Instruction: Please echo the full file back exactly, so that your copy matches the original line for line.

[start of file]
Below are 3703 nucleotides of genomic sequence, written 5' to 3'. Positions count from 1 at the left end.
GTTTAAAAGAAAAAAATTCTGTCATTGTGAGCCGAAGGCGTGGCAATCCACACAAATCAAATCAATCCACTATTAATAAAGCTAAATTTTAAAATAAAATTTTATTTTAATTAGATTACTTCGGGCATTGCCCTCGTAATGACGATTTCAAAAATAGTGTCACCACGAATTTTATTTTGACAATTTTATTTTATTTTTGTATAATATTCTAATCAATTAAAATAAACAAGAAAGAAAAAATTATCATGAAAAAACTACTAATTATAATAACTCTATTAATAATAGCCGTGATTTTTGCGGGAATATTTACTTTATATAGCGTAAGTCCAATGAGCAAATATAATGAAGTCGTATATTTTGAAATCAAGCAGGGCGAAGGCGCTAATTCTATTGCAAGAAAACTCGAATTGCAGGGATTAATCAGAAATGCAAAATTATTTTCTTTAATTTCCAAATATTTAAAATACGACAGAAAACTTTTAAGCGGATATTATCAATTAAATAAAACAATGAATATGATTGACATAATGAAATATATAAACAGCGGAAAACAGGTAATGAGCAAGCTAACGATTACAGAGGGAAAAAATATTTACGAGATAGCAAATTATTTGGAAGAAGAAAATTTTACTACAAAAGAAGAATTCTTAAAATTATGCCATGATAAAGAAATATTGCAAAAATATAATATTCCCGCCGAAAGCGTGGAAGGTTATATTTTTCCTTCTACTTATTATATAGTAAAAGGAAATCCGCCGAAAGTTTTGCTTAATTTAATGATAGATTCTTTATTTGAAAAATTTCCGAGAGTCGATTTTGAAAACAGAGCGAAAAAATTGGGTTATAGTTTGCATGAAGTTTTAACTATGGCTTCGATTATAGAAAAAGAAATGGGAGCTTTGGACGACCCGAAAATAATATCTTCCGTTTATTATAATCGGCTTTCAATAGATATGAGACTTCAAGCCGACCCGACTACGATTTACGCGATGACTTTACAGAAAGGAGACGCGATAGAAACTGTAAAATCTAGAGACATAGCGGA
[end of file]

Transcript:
Below are 3703 nucleotides of genomic sequence, written 5' to 3'. Positions count from 1 at the left end.
GTTTAAAAGAAAAAAATTCTGTCATTGTGAGCCGAAGGCGTGGCAATCCACACAAATCAAATCAATCCACTATTAATAAAGCTAAATTTTAAAATAAAATTTTATTTTAATTAGATTACTTCGGGCATTGCCCTCGTAATGACGATTTCAAAAATAGTGTCACCACGAATTTTATTTTGACAATTTTATTTTATTTTTGTATAATATTCTAATCAATTAAAATAAACAAGAAAGAAAAAATTATCATGAAAAAACTACTAATTATAATAACTCTATTAATAATAGCCGTGATTTTTGCGGGAATATTTACTTTATATAGCGTAAGTCCAATGAGCAAATATAATGAAGTCGTATATTTTGAAATCAAGCAGGGCGAAGGCGCTAATTCTATTGCAAGAAAACTCGAATTGCAGGGATTAATCAGAAATGCAAAATTATTTTCTTTAATTTCCAAATATTTAAAATACGACAGAAAACTTTTAAGCGGATATTATCAATTAAATAAAACAATGAATATGATTGACATAATGAAATATATAAACAGCGGAAAACAGGTAATGAGCAAGCTAACGATTACAGAGGGAAAAAATATTTACGAGATAGCAAATTATTTGGAAGAAGAAAATTTTACTACAAAAGAAGAATTCTTAAAATTATGCCATGATAAAGAAATATTGCAAAAATATAATATTCCCGCCGAAAGCGTGGAAGGTTATATTTTTCCTTCTACTTATTATATAGTAAAAGGAAATCCGCCGAAAGTTTTGCTTAATTTAATGATAGATTCTTTATTTGAAAAATTTCCGAGAGTCGATTTTGAAAACAGAGCGAAAAAATTGGGTTATAGTTTGCATGAAGTTTTAACTATGGCTTCGATTATAGAAAAAGAAATGGGAGCTTTGGACGACCCGAAAATAATATCTTCCGTTTATTATAATCGGCTTTCAATAGATATGAGACTTCAAGCCGACCCGACTACGATTTACGCGATGACTTTACAGAAAGGAGACGCGATAGAAACTGTAAAATCTAGAGACATAGCGGA